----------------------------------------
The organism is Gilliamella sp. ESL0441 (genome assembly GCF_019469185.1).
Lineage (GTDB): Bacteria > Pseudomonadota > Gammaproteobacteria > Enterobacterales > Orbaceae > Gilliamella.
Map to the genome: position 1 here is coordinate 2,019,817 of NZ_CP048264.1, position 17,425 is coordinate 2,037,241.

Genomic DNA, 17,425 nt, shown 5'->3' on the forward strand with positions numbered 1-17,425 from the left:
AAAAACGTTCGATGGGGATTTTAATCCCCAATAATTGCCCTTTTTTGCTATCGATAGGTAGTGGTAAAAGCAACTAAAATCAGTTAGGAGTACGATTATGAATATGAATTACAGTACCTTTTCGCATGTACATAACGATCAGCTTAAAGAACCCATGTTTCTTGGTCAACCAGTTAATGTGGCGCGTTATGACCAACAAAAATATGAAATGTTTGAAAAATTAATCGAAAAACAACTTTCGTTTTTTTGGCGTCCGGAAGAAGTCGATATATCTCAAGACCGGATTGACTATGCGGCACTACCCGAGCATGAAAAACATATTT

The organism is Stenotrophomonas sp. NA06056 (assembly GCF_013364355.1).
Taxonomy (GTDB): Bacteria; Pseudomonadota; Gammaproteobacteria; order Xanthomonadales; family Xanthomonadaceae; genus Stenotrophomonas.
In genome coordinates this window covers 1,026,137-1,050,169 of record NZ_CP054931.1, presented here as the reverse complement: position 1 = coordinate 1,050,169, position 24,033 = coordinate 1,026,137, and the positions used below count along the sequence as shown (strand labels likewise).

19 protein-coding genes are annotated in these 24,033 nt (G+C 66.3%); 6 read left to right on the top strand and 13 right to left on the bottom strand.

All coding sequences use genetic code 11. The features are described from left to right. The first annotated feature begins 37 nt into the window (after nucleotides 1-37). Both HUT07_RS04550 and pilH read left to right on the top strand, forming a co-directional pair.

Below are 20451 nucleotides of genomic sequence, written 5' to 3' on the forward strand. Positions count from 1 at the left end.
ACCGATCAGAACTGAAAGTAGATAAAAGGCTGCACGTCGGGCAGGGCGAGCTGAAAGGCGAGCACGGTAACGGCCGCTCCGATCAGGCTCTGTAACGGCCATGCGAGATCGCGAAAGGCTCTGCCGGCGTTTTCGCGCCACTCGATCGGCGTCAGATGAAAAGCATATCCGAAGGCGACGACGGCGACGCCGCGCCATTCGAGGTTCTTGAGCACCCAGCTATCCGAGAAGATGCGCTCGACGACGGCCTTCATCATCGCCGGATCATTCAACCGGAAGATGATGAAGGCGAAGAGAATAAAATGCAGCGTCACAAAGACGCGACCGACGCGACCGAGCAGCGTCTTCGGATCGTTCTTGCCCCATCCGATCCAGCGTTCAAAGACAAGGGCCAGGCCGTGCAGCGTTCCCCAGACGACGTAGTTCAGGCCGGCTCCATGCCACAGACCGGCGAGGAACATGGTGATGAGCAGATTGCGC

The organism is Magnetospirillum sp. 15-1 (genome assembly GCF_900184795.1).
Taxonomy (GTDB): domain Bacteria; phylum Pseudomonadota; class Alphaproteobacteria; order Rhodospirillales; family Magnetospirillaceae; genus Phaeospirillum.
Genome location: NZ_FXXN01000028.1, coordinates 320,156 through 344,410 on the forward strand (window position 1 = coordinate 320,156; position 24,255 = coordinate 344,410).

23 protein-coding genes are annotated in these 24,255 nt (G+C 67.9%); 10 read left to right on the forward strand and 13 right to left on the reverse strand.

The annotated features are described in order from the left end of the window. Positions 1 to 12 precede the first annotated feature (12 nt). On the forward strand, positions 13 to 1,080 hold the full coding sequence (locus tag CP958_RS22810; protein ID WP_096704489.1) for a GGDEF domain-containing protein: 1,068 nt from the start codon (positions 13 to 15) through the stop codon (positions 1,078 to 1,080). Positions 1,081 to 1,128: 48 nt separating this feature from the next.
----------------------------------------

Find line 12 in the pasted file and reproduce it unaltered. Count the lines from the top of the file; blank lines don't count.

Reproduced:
ACCGATCAGAACTGAAAGTAGATAAAAGGCTGCACGTCGGGCAGGGCGAGCTGAAAGGCGAGCACGGTAACGGCCGCTCCGATCAGGCTCTGTAACGGCCATGCGAGATCGCGAAAGGCTCTGCCGGCGTTTTCGCGCCACTCGATCGGCGTCAGATGAAAAGCATATCCGAAGGCGACGACGGCGACGCCGCGCCATTCGAGGTTCTTGAGCACCCAGCTATCCGAGAAGATGCGCTCGACGACGGCCTTCATCATCGCCGGATCATTCAACCGGAAGATGATGAAGGCGAAGAGAATAAAATGCAGCGTCACAAAGACGCGACCGACGCGACCGAGCAGCGTCTTCGGATCGTTCTTGCCCCATCCGATCCAGCGTTCAAAGACAAGGGCCAGGCCGTGCAGCGTTCCCCAGACGACGTAGTTCAGGCCGGCTCCATGCCACAGACCGGCGAGGAACATGGTGATGAGCAGATTGCGC